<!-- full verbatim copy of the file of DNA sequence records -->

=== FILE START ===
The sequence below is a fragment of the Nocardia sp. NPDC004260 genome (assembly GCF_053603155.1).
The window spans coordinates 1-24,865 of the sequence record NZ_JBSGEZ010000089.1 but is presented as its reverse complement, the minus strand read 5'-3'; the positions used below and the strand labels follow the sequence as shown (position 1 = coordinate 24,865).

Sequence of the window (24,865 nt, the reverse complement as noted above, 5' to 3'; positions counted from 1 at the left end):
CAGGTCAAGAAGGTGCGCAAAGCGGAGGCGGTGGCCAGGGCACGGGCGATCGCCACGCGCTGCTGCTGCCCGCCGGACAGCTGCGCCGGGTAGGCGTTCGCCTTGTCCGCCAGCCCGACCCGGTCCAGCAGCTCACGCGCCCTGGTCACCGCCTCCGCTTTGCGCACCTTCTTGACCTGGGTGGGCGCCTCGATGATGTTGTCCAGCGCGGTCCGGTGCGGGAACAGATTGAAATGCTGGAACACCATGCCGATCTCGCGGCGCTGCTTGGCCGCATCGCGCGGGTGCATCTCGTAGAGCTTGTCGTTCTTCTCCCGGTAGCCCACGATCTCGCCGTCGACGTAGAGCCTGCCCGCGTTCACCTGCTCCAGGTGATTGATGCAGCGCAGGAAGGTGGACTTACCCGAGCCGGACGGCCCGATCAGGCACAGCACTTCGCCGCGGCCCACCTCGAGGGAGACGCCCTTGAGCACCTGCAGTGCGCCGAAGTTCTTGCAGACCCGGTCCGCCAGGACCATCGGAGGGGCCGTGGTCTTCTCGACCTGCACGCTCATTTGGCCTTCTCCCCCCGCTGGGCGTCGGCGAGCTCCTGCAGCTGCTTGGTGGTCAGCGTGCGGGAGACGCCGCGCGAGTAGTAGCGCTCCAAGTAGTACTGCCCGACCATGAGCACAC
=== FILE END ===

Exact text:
The sequence below is a fragment of the Nocardia sp. NPDC004260 genome (assembly GCF_053603155.1).
The window spans coordinates 1-24,865 of the sequence record NZ_JBSGEZ010000089.1 but is presented as its reverse complement, the minus strand read 5'-3'; the positions used below and the strand labels follow the sequence as shown (position 1 = coordinate 24,865).

Sequence of the window (24,865 nt, the reverse complement as noted above, 5' to 3'; positions counted from 1 at the left end):
CAGGTCAAGAAGGTGCGCAAAGCGGAGGCGGTGGCCAGGGCACGGGCGATCGCCACGCGCTGCTGCTGCCCGCCGGACAGCTGCGCCGGGTAGGCGTTCGCCTTGTCCGCCAGCCCGACCCGGTCCAGCAGCTCACGCGCCCTGGTCACCGCCTCCGCTTTGCGCACCTTCTTGACCTGGGTGGGCGCCTCGATGATGTTGTCCAGCGCGGTCCGGTGCGGGAACAGATTGAAATGCTGGAACACCATGCCGATCTCGCGGCGCTGCTTGGCCGCATCGCGCGGGTGCATCTCGTAGAGCTTGTCGTTCTTCTCCCGGTAGCCCACGATCTCGCCGTCGACGTAGAGCCTGCCCGCGTTCACCTGCTCCAGGTGATTGATGCAGCGCAGGAAGGTGGACTTACCCGAGCCGGACGGCCCGATCAGGCACAGCACTTCGCCGCGGCCCACCTCGAGGGAGACGCCCTTGAGCACCTGCAGTGCGCCGAAGTTCTTGCAGACCCGGTCCGCCAGGACCATCGGAGGGGCCGTGGTCTTCTCGACCTGCACGCTCATTTGGCCTTCTCCCCCCGCTGGGCGTCGGCGAGCTCCTGCAGCTGCTTGGTGGTCAGCGTGCGGGAGACGCCGCGCGAGTAGTAGCGCTCCAAGTAGTACTGCCCGACCATGAGCACAC